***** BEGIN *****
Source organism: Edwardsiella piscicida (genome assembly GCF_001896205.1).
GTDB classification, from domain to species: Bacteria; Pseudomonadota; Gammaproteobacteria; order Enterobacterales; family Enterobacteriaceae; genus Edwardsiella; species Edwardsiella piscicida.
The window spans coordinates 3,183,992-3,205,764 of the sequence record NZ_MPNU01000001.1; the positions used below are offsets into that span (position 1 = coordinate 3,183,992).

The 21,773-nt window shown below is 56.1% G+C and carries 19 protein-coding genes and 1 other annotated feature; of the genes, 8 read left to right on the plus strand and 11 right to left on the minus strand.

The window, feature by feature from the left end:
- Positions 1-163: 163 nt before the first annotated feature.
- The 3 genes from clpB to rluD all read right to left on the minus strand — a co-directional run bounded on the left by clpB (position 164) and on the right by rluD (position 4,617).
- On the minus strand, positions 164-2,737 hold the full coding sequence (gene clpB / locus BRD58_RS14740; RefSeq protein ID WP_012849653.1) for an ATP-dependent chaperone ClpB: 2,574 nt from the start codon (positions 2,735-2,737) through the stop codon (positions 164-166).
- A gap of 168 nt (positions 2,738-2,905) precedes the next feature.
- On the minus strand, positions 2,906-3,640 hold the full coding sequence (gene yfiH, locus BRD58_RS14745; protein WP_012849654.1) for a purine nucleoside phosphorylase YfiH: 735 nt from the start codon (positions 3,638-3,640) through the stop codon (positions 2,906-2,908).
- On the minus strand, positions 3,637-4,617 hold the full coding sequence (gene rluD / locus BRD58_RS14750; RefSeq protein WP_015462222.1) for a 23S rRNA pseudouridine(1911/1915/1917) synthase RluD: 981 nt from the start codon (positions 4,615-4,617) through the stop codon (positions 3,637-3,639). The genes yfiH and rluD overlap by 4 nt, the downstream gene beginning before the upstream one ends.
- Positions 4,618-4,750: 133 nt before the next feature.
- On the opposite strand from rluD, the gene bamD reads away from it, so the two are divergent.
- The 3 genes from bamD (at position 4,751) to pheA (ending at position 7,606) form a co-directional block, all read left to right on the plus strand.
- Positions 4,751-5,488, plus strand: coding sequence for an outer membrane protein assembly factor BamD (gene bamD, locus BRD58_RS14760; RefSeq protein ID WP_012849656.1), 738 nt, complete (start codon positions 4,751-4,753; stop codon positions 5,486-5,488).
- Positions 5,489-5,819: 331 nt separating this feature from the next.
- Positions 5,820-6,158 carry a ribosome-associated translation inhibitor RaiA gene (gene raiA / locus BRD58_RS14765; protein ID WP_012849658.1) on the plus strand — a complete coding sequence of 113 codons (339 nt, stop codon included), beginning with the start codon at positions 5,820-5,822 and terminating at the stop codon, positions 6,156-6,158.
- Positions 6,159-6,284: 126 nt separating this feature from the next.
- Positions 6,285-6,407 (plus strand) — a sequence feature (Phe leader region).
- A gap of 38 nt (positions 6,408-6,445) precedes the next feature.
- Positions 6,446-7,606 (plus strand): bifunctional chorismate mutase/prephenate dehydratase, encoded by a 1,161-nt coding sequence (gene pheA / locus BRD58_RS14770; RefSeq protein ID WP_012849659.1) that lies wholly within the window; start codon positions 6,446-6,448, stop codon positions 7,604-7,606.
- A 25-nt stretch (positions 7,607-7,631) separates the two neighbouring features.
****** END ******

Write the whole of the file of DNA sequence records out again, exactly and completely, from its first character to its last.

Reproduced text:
Source organism: Edwardsiella piscicida (genome assembly GCF_001896205.1).
GTDB classification, from domain to species: Bacteria; Pseudomonadota; Gammaproteobacteria; order Enterobacterales; family Enterobacteriaceae; genus Edwardsiella; species Edwardsiella piscicida.
The window spans coordinates 3,183,992-3,205,764 of the sequence record NZ_MPNU01000001.1; the positions used below are offsets into that span (position 1 = coordinate 3,183,992).

The 21,773-nt window shown below is 56.1% G+C and carries 19 protein-coding genes and 1 other annotated feature; of the genes, 8 read left to right on the plus strand and 11 right to left on the minus strand.

The window, feature by feature from the left end:
- Positions 1-163: 163 nt before the first annotated feature.
- The 3 genes from clpB to rluD all read right to left on the minus strand — a co-directional run bounded on the left by clpB (position 164) and on the right by rluD (position 4,617).
- On the minus strand, positions 164-2,737 hold the full coding sequence (gene clpB / locus BRD58_RS14740; RefSeq protein ID WP_012849653.1) for an ATP-dependent chaperone ClpB: 2,574 nt from the start codon (positions 2,735-2,737) through the stop codon (positions 164-166).
- A gap of 168 nt (positions 2,738-2,905) precedes the next feature.
- On the minus strand, positions 2,906-3,640 hold the full coding sequence (gene yfiH, locus BRD58_RS14745; protein WP_012849654.1) for a purine nucleoside phosphorylase YfiH: 735 nt from the start codon (positions 3,638-3,640) through the stop codon (positions 2,906-2,908).
- On the minus strand, positions 3,637-4,617 hold the full coding sequence (gene rluD / locus BRD58_RS14750; RefSeq protein WP_015462222.1) for a 23S rRNA pseudouridine(1911/1915/1917) synthase RluD: 981 nt from the start codon (positions 4,615-4,617) through the stop codon (positions 3,637-3,639). The genes yfiH and rluD overlap by 4 nt, the downstream gene beginning before the upstream one ends.
- Positions 4,618-4,750: 133 nt before the next feature.
- On the opposite strand from rluD, the gene bamD reads away from it, so the two are divergent.
- The 3 genes from bamD (at position 4,751) to pheA (ending at position 7,606) form a co-directional block, all read left to right on the plus strand.
- Positions 4,751-5,488, plus strand: coding sequence for an outer membrane protein assembly factor BamD (gene bamD, locus BRD58_RS14760; RefSeq protein ID WP_012849656.1), 738 nt, complete (start codon positions 4,751-4,753; stop codon positions 5,486-5,488).
- Positions 5,489-5,819: 331 nt separating this feature from the next.
- Positions 5,820-6,158 carry a ribosome-associated translation inhibitor RaiA gene (gene raiA / locus BRD58_RS14765; protein ID WP_012849658.1) on the plus strand — a complete coding sequence of 113 codons (339 nt, stop codon included), beginning with the start codon at positions 5,820-5,822 and terminating at the stop codon, positions 6,156-6,158.
- Positions 6,159-6,284: 126 nt separating this feature from the next.
- Positions 6,285-6,407 (plus strand) — a sequence feature (Phe leader region).
- A gap of 38 nt (positions 6,408-6,445) precedes the next feature.
- Positions 6,446-7,606 (plus strand): bifunctional chorismate mutase/prephenate dehydratase, encoded by a 1,161-nt coding sequence (gene pheA / locus BRD58_RS14770; RefSeq protein ID WP_012849659.1) that lies wholly within the window; start codon positions 6,446-6,448, stop codon positions 7,604-7,606.
- A 25-nt stretch (positions 7,607-7,631) separates the two neighbouring features.